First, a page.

Docker Multi-stage Build: Fast, Minimal and Secure Images
Introduced in version v17.05, multi-stage builds feature in Dockerfiles enables you to create smaller container images with better caching and smaller security footprint. Fundamentally, the new syntax allows one to name and reference each stage and copy artifacts between them.
In this example, the second and third stage will build in parallel.
1 2 3 4 5 6 7 8 FROM ubuntu AS base RUN apt-get update && apt-get install git FROM base AS src1 RUN git clone ... FROM base AS src2 RUN git clone ...
Before multistage builds, one needs quite some heavy lifting to reduce the final image size. Tricks to do so aim at reducing the total number of layers and the size of each layer. It was common to see optimization such as chaining all commands using
&& as shown in the following example.
1 2 3 4 5 6 FROM debian:wheezy RUN apt-get update && apt-get install curl ca-certificates RUN curl -L https://dep.tar.gz -o /tmp/dep.tgz \ && tar xzf /tmp/dep.zip \ && mv /tmp/dep/bin/dep /workingdir/bin \ && rm -rf /tmp/dep*
The reason is that each COPY, RUN, ADD is a new layer. Layers are analogous to git commits. They both represent the delta between two snapshots. If you add and remove the same file, the final result is identical but the aggregated deltas are twice the size. Hence,
&& not only reduces multiple layers into one but also merges deltas that cancel each other. Without
&&, the downloaded zip file or in other cases source code on your local will remain somewhere in the image layers, even though the final image appears not to have them.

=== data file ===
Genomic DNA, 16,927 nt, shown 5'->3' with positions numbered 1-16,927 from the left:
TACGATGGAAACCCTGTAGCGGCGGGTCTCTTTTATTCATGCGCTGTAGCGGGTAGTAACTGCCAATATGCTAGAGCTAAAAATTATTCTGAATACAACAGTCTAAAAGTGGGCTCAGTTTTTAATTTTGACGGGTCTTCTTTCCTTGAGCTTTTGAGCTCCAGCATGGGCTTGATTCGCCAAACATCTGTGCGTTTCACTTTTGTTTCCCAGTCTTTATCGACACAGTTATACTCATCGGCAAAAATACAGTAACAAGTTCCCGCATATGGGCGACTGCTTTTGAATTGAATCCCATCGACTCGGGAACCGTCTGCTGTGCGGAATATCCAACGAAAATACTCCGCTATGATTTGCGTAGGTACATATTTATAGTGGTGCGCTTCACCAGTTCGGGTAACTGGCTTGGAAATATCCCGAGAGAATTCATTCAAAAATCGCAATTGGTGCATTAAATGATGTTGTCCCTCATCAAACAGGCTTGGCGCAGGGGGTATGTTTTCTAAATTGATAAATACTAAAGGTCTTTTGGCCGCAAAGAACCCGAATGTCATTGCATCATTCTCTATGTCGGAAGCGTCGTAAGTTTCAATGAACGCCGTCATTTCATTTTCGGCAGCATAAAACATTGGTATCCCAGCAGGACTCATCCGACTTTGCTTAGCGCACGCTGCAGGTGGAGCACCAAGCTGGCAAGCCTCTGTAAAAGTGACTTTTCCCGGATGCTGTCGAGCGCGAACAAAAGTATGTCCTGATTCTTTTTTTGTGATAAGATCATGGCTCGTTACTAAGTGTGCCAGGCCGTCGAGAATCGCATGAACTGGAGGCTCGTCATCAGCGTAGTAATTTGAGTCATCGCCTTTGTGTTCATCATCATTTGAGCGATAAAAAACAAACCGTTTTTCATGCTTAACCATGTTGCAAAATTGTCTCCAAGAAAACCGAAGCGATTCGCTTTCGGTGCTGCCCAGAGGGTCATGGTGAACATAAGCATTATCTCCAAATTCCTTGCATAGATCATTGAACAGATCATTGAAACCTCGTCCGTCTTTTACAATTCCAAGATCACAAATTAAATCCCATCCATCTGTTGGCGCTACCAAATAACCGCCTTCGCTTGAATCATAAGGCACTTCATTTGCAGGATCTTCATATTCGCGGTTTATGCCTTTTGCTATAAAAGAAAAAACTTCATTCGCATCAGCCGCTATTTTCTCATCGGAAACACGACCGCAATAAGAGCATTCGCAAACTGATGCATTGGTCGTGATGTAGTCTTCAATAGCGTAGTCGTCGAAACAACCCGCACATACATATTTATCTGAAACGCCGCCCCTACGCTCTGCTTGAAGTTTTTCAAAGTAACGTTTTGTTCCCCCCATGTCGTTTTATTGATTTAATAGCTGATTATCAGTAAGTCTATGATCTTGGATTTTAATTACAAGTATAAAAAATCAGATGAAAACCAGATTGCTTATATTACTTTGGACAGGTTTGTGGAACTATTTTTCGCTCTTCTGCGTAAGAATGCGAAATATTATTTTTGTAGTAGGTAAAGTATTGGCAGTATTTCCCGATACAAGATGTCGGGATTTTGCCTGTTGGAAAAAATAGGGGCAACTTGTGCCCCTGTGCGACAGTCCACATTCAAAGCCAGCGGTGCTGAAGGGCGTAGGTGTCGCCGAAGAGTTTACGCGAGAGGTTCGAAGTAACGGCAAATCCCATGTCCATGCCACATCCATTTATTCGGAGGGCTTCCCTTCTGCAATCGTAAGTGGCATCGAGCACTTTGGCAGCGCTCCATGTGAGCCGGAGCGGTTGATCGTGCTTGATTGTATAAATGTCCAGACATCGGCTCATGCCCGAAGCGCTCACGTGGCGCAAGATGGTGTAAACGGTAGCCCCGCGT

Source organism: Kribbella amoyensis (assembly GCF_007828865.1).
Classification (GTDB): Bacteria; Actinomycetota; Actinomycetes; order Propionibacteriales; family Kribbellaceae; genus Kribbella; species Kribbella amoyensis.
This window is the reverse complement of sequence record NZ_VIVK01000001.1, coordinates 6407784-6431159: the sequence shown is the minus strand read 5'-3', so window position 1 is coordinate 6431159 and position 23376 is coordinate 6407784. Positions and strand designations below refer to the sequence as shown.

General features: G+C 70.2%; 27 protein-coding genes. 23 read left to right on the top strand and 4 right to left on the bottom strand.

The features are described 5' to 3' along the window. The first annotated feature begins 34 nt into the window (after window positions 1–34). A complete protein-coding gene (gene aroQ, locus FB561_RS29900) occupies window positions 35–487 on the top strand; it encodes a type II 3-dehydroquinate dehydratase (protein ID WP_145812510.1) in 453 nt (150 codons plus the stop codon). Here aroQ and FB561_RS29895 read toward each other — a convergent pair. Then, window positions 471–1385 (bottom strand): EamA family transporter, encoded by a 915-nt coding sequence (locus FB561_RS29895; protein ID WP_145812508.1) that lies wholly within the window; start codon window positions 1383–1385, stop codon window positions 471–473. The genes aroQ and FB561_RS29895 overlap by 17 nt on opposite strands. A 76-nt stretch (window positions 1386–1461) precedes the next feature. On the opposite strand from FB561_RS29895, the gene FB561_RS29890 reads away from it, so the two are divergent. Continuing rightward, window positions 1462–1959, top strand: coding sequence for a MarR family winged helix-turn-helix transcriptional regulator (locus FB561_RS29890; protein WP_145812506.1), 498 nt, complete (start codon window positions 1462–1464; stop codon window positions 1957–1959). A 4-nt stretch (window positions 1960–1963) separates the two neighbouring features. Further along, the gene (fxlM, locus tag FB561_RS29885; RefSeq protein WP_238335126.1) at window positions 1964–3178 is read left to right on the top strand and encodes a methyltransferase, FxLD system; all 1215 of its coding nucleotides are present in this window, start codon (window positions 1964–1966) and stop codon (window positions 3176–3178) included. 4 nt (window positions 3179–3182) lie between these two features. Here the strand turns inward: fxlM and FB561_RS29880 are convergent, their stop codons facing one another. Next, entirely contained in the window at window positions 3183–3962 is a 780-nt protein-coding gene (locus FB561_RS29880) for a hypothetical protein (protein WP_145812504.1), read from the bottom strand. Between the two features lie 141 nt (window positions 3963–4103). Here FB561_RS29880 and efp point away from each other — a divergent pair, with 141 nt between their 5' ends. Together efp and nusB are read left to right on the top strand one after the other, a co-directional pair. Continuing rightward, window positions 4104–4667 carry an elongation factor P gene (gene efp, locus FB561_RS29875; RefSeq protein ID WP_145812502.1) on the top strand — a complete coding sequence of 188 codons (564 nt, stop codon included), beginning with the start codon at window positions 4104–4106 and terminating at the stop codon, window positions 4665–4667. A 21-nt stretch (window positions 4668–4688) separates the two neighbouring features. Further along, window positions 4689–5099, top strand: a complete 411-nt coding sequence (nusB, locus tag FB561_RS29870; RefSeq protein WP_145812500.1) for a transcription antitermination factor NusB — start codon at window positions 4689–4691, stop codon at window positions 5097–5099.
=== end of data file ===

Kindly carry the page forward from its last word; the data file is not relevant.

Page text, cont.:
This trick works but looks cumbersome. With multistage build, small images are so easy.
1 2 3 4 5 6 7 8 FROM debian:wheezy AS dep RUN apt-get update RUN apt-get install curl ca-certificates RUN curl -L https://dep.tar.gz -o /tmp/dep.tgz RUN tar xzf /tmp/dep.zip FROM debian:wheezy COPY --from=dep /tmp/dep/bin /workingdir/bin
It becomes much easier to read and the final image is just one additional layer on top of the base image debian:wheezy.
Multistage builds also ensure you do not accidentally push secret credentials along with the image. Image there is a private repo that your code needs as a third party dependency. To pull its source you need to mount your ssh key as part of the build. The last thing you want is to leave your key in the layers and shipped as part of the image. Multistage builds offer a clean solution. You could download and build the private source by mounting your ssh key to the first stage, copy over only the binary output to the second stage, and push the second stage. You may argue there is still a layer on your local that keeps that key. It is true, but the key is from your local anyway.